News from Colorado Parks and Wildlife

Contact Name: Randy HamptonColorado Parks and Wildlife
Contact Phone: 303-291-7482


DENVER – Colorado is open for fall hunting with more than 23 million
acres of public land that are not affected by the federal government

Colorado Parks and Wildlife“Colorado is known worldwide for its pristine hunting and fishing
areas,” said Gov. John Hickenlooper. “Some federal refuges are closed
here and in other states, but Colorado has elk licenses available and
hunters are welcome this fall to hunt on other public land.”

Colorado is the only state that offers over-the-counter rifle bull elk
license for resident and non-resident hunters. The licenses are valid in
more than 90 game management units during the second or third rifle
seasons. The second rifle season runs Oct. 19 – 27 and third rifle
season is Nov. 2 – 10.

Colorado has more than 260,000 elk in the state and hunters are
important to help manage those large herds. In addition, hunting
provides a $1.8 billion boost to the state’s economy each fall. State
officials have been notified that National Wildlife Refuges in the state
and some military installations may be impacted by the shutdown but
those lands make up less than one-half of one percent of the federal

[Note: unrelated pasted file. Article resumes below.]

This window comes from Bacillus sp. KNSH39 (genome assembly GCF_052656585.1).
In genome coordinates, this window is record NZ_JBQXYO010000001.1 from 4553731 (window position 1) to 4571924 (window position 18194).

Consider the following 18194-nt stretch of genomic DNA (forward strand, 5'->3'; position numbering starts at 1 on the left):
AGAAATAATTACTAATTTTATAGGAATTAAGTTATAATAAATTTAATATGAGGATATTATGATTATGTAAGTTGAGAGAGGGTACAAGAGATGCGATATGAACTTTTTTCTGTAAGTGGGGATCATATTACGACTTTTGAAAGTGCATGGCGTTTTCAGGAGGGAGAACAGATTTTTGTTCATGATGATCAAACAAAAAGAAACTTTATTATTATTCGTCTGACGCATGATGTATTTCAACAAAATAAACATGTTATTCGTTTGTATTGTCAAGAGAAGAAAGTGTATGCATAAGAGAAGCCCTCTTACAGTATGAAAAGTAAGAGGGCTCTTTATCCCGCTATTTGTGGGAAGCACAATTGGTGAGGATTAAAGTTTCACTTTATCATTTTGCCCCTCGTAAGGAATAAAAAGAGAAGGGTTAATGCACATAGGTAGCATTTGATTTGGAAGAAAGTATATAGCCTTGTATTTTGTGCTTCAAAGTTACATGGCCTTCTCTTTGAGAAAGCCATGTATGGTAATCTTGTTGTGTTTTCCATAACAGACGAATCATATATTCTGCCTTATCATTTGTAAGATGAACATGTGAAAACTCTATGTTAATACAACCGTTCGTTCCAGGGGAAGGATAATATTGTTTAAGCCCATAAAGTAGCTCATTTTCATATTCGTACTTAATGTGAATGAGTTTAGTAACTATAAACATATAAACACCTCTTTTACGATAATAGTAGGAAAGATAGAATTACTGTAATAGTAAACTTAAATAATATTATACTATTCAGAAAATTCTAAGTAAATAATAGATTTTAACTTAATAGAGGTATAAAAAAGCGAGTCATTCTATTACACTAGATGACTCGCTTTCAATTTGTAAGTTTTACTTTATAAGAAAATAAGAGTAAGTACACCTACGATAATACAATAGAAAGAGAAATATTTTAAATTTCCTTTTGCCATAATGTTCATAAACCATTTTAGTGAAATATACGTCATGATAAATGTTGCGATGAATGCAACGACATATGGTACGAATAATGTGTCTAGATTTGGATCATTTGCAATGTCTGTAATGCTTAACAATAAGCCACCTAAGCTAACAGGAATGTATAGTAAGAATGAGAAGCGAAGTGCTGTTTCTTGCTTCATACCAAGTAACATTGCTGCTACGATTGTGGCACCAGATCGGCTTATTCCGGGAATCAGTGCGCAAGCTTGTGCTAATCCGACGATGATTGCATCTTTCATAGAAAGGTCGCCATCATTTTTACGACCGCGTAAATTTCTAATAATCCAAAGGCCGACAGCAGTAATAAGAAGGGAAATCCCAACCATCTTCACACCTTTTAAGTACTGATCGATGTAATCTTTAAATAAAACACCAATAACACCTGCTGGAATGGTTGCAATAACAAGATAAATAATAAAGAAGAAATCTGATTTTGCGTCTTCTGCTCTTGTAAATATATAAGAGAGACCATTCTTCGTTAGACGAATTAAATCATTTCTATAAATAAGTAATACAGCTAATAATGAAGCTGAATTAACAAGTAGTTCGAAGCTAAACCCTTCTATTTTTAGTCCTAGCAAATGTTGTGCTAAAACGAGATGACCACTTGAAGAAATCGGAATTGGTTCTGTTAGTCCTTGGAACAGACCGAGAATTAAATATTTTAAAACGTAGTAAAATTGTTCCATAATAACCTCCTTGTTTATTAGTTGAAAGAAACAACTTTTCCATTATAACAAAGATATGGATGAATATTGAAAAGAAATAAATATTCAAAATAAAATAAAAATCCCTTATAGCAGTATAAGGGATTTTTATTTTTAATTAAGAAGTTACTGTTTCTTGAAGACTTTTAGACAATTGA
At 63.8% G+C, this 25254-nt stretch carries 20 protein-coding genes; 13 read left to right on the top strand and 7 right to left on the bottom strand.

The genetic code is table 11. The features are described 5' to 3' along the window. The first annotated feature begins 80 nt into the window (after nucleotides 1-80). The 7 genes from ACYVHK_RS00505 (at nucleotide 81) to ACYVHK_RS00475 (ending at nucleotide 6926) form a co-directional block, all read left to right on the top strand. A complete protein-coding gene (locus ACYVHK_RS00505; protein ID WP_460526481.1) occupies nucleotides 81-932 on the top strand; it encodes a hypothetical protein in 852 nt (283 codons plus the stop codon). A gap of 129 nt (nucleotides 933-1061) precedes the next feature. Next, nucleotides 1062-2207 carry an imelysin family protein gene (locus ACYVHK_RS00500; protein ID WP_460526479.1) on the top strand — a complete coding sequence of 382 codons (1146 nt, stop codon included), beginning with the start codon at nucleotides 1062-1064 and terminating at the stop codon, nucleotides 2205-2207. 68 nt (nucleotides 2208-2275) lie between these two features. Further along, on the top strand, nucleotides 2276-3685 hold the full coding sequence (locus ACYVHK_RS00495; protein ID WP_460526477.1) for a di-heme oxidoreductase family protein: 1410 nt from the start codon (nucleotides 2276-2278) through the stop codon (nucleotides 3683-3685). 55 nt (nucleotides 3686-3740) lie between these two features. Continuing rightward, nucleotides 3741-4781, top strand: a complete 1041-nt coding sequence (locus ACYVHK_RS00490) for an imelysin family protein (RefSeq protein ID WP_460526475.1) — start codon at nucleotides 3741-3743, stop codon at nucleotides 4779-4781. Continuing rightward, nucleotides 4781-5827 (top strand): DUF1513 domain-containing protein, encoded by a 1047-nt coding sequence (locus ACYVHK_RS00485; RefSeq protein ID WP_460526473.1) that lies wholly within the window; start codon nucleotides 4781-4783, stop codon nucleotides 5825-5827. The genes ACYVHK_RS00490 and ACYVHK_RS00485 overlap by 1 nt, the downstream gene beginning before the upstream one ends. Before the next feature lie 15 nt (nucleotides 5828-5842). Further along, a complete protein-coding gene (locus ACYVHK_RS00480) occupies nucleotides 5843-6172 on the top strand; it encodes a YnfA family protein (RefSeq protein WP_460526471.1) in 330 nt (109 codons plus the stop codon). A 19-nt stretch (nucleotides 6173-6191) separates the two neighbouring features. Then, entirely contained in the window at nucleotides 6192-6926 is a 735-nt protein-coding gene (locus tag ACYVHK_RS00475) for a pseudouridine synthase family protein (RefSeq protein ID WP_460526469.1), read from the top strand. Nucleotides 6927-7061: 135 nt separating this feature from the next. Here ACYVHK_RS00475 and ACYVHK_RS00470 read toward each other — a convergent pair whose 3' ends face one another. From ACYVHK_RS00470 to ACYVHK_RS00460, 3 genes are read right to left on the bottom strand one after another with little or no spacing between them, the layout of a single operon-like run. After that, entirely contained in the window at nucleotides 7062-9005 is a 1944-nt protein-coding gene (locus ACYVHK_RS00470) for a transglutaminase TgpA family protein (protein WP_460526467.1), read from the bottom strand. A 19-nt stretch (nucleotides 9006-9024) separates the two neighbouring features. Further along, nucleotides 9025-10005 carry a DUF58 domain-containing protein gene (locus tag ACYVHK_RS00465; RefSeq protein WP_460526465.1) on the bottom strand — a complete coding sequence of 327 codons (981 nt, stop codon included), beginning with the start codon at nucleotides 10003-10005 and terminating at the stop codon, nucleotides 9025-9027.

land in the state.

“It’s unfortunate that hunters are receiving mixed messages from theSteve Yamashita
federal agencies,” said Steve Yamashita, Acting Director of Colorado
Parks and Wildlife. “While all of the National Forests in Colorado are
open, the shutdown has confused sportsmen across the country and we’re
trying to make sure people get the right information. Colorado is open
this hunting season.”

Individuals hunting Colorado’s public lands are advised that some of the
formal campgrounds may be closed or have limited service but dispersed
camping is allowed in most areas. Hunters should be prepared to pack out
their own trash and bring their own water.

The early snow in Colorado has local hunters excited after several years
of warm, dry fall weather. Cold, snowy weather concentrates big game
herds and moves them out of rugged areas toward lower elevation winter
range. That movement means better hunting conditions.

“Hunting in western Colorado has been tremendous so far,” said JT
Romatzke, an area wildlife manager for Colorado Parks and Wildlife. “We
have had great late-season rains, and bulls rallied to the rut during
the last couple weeks of archery season.”

1stsnow2013-2Hunters are being reminded that snow can mean muddy roads and cold
temperatures. But mud and snow shouldn’t keep hunters from venturing out
to try their luck. Despite some potentially mucky terrain, Romatzke
anticipates a fruitful season.

“We are looking forward to what could be one of the best hunts we’ve had
for a few years,” he said. “We just need the hunters to come get them.”


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